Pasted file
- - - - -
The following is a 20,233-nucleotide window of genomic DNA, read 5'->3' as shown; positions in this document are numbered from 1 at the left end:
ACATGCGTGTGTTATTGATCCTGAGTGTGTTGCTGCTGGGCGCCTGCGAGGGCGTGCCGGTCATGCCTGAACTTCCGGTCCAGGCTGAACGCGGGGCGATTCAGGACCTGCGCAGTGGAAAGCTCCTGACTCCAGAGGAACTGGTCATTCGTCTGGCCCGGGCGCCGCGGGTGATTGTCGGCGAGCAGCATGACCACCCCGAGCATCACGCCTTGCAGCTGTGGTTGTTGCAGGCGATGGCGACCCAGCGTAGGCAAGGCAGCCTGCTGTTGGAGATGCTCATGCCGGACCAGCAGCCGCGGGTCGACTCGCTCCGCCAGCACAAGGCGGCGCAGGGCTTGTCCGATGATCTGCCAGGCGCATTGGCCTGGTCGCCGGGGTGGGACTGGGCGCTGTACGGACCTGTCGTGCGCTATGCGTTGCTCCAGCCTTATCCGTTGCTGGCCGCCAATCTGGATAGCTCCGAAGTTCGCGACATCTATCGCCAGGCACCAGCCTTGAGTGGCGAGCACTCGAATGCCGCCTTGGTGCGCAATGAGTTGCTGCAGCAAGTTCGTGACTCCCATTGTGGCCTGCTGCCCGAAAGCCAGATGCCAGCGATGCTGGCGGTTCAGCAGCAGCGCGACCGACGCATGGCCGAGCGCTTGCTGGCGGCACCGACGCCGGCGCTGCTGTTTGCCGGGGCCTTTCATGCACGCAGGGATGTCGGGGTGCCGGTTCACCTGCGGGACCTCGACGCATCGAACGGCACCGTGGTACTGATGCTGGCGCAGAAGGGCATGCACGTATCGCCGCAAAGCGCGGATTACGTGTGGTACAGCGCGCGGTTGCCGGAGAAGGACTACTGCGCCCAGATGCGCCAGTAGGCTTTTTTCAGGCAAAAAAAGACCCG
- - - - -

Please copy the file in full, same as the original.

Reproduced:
The following is a 20,233-nucleotide window of genomic DNA, read 5'->3' as shown; positions in this document are numbered from 1 at the left end:
ACATGCGTGTGTTATTGATCCTGAGTGTGTTGCTGCTGGGCGCCTGCGAGGGCGTGCCGGTCATGCCTGAACTTCCGGTCCAGGCTGAACGCGGGGCGATTCAGGACCTGCGCAGTGGAAAGCTCCTGACTCCAGAGGAACTGGTCATTCGTCTGGCCCGGGCGCCGCGGGTGATTGTCGGCGAGCAGCATGACCACCCCGAGCATCACGCCTTGCAGCTGTGGTTGTTGCAGGCGATGGCGACCCAGCGTAGGCAAGGCAGCCTGCTGTTGGAGATGCTCATGCCGGACCAGCAGCCGCGGGTCGACTCGCTCCGCCAGCACAAGGCGGCGCAGGGCTTGTCCGATGATCTGCCAGGCGCATTGGCCTGGTCGCCGGGGTGGGACTGGGCGCTGTACGGACCTGTCGTGCGCTATGCGTTGCTCCAGCCTTATCCGTTGCTGGCCGCCAATCTGGATAGCTCCGAAGTTCGCGACATCTATCGCCAGGCACCAGCCTTGAGTGGCGAGCACTCGAATGCCGCCTTGGTGCGCAATGAGTTGCTGCAGCAAGTTCGTGACTCCCATTGTGGCCTGCTGCCCGAAAGCCAGATGCCAGCGATGCTGGCGGTTCAGCAGCAGCGCGACCGACGCATGGCCGAGCGCTTGCTGGCGGCACCGACGCCGGCGCTGCTGTTTGCCGGGGCCTTTCATGCACGCAGGGATGTCGGGGTGCCGGTTCACCTGCGGGACCTCGACGCATCGAACGGCACCGTGGTACTGATGCTGGCGCAGAAGGGCATGCACGTATCGCCGCAAAGCGCGGATTACGTGTGGTACAGCGCGCGGTTGCCGGAGAAGGACTACTGCGCCCAGATGCGCCAGTAGGCTTTTTTCAGGCAAAAAAAGACCCG